Vallejo is often at the top 5 of paintings for miniatures, for both acrylics, airbrush paints, and even for oil washes. The most recommended airbrush for any kind of need is the Badger Patriot 105. It is considered the best all-around airbrush for tabletop and miniatures. For this guide, use cheap synthetic brushes when specified. However, for general purposes, Winsor & Newton Series 7 is the best and most recommended set of brushes for painting all kinds of models, and it will improve the overall miniature painting experience.

how to paint realistic scenery objects
Lava Pool, from Loot Studios’ Planar Cruise.

Let There Be Light

The secret to realistic painting is lighting. Good light is what makes a model look awesome instead of dull, and painters don’t have to rely on natural light for that. Using an airbrush is one of the greatest painting hacks for great lighting in models. An airbrush can be used for applying a white layer as a light source reference, aiding the painter on where they should paint light and shadows, or it can be used to paint colored light directly on the model, after the initial coats. Zumiko Miniatures has a great tutorial on how to think about OSL (i.e. object source lighting) when painting. And although the video uses a character miniature, the concept can be applied to scenery painting as well. Check it below:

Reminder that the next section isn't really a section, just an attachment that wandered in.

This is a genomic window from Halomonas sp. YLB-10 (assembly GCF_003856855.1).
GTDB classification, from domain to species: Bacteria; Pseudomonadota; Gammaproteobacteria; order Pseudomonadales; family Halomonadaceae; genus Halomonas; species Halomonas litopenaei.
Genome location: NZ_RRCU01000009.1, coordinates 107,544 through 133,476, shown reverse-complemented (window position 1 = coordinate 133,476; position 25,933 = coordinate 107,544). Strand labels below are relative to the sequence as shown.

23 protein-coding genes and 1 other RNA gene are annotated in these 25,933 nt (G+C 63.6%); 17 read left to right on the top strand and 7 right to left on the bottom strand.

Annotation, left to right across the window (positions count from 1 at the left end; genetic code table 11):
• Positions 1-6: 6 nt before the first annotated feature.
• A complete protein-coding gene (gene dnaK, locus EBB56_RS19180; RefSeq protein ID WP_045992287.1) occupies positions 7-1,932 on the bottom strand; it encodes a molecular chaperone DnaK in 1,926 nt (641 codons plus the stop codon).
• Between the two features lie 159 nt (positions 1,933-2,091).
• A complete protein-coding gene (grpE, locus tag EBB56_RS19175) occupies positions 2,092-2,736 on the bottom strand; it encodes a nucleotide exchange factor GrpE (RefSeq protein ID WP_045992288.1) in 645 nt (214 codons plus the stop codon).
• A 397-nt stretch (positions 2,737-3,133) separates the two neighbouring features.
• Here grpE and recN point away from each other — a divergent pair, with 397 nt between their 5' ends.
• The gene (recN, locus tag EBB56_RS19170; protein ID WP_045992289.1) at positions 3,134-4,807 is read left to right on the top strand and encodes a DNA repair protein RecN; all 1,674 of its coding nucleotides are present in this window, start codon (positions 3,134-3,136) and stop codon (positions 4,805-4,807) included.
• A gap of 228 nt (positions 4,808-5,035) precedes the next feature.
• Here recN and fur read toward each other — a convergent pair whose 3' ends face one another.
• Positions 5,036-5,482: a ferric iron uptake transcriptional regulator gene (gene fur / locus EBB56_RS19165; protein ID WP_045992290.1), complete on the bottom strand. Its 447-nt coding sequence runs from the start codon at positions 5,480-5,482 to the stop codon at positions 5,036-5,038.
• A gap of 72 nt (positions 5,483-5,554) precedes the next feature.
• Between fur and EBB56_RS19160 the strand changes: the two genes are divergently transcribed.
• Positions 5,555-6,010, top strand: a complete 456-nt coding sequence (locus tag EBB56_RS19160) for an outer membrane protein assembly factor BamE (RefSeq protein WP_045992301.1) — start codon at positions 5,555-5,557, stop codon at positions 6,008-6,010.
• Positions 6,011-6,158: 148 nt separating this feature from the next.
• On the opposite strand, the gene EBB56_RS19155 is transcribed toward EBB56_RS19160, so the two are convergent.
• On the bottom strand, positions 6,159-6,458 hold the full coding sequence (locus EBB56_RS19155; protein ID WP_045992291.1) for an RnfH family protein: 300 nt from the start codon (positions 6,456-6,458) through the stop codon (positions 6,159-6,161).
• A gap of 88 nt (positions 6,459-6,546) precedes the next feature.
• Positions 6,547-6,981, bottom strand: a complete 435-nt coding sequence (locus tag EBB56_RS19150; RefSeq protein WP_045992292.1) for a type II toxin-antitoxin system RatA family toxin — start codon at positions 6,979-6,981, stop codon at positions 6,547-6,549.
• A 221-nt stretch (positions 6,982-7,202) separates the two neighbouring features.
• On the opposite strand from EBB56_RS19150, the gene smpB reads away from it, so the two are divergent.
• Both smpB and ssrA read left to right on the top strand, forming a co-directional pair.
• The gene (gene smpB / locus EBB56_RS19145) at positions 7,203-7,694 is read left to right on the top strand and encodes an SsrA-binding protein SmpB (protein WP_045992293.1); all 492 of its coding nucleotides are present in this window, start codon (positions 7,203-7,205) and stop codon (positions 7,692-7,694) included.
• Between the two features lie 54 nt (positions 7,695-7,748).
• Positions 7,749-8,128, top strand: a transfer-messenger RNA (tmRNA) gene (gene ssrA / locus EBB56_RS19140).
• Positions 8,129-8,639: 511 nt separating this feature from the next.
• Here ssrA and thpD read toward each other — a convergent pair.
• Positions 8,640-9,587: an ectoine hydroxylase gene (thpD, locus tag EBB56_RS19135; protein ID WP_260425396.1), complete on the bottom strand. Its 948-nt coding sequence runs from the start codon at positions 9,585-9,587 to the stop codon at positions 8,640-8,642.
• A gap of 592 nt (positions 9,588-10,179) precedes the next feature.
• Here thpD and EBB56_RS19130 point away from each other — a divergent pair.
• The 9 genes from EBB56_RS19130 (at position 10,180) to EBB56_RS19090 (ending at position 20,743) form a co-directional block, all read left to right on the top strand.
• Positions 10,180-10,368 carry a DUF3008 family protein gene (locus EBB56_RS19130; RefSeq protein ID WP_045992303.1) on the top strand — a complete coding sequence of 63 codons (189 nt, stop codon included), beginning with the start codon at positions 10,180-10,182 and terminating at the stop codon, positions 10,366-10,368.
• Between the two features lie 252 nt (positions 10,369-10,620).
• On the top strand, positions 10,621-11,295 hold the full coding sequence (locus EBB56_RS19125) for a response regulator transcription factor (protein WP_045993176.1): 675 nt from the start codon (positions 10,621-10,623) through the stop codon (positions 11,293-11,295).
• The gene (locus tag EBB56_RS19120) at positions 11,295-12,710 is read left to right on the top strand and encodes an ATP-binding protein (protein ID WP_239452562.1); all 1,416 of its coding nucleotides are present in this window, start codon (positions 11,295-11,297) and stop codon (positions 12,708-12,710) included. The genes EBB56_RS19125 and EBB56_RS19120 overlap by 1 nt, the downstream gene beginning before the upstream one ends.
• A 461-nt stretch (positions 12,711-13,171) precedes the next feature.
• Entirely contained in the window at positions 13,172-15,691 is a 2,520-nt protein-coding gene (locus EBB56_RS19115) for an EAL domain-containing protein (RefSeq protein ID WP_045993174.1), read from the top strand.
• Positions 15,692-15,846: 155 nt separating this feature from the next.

Glowing lights are also an interesting touch of realism to add to scenery painting. The glow from a torch that hits a wall, the magma breaking through the floor, a metal shining armor or glowing alien cocoons hidden at the walls of a space station. Not only will the objects seem more believable but the painting will have a new level of professionalism. Again, Zumiko Miniatures channel has a tutorial on how to do this technique in the following video: